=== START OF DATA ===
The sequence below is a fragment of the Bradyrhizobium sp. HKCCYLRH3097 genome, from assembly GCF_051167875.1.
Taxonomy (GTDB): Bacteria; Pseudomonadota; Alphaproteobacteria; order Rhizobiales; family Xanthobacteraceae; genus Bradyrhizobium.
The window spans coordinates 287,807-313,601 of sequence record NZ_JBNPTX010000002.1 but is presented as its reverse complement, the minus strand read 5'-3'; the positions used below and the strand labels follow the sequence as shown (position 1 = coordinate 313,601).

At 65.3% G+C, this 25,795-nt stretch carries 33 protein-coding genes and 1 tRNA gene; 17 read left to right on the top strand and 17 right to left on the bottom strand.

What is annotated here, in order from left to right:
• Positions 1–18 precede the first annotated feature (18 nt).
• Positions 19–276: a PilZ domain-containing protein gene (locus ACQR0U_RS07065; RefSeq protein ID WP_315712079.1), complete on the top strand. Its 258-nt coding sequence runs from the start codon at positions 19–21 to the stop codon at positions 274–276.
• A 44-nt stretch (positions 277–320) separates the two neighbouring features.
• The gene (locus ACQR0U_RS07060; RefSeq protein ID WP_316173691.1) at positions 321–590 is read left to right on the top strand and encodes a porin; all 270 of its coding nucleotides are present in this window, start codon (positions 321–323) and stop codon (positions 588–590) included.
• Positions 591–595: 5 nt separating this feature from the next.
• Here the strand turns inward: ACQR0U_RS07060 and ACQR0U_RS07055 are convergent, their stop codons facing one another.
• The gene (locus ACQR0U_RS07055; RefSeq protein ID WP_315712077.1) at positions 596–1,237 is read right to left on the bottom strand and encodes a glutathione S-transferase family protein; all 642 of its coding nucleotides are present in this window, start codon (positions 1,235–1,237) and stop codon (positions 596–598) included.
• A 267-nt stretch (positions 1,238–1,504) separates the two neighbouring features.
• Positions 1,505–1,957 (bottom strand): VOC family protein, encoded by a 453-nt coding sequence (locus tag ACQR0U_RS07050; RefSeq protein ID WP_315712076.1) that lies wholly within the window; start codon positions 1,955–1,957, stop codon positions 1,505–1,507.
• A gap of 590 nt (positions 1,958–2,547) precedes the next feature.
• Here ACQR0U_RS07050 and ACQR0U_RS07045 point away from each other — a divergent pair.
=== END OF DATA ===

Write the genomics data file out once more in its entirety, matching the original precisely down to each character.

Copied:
The sequence below is a fragment of the Bradyrhizobium sp. HKCCYLRH3097 genome, from assembly GCF_051167875.1.
Taxonomy (GTDB): Bacteria; Pseudomonadota; Alphaproteobacteria; order Rhizobiales; family Xanthobacteraceae; genus Bradyrhizobium.
The window spans coordinates 287,807-313,601 of sequence record NZ_JBNPTX010000002.1 but is presented as its reverse complement, the minus strand read 5'-3'; the positions used below and the strand labels follow the sequence as shown (position 1 = coordinate 313,601).

At 65.3% G+C, this 25,795-nt stretch carries 33 protein-coding genes and 1 tRNA gene; 17 read left to right on the top strand and 17 right to left on the bottom strand.

What is annotated here, in order from left to right:
• Positions 1–18 precede the first annotated feature (18 nt).
• Positions 19–276: a PilZ domain-containing protein gene (locus ACQR0U_RS07065; RefSeq protein ID WP_315712079.1), complete on the top strand. Its 258-nt coding sequence runs from the start codon at positions 19–21 to the stop codon at positions 274–276.
• A 44-nt stretch (positions 277–320) separates the two neighbouring features.
• The gene (locus ACQR0U_RS07060; RefSeq protein ID WP_316173691.1) at positions 321–590 is read left to right on the top strand and encodes a porin; all 270 of its coding nucleotides are present in this window, start codon (positions 321–323) and stop codon (positions 588–590) included.
• Positions 591–595: 5 nt separating this feature from the next.
• Here the strand turns inward: ACQR0U_RS07060 and ACQR0U_RS07055 are convergent, their stop codons facing one another.
• The gene (locus ACQR0U_RS07055; RefSeq protein ID WP_315712077.1) at positions 596–1,237 is read right to left on the bottom strand and encodes a glutathione S-transferase family protein; all 642 of its coding nucleotides are present in this window, start codon (positions 1,235–1,237) and stop codon (positions 596–598) included.
• A 267-nt stretch (positions 1,238–1,504) separates the two neighbouring features.
• Positions 1,505–1,957 (bottom strand): VOC family protein, encoded by a 453-nt coding sequence (locus tag ACQR0U_RS07050; RefSeq protein ID WP_315712076.1) that lies wholly within the window; start codon positions 1,955–1,957, stop codon positions 1,505–1,507.
• A gap of 590 nt (positions 1,958–2,547) precedes the next feature.
• Here ACQR0U_RS07050 and ACQR0U_RS07045 point away from each other — a divergent pair.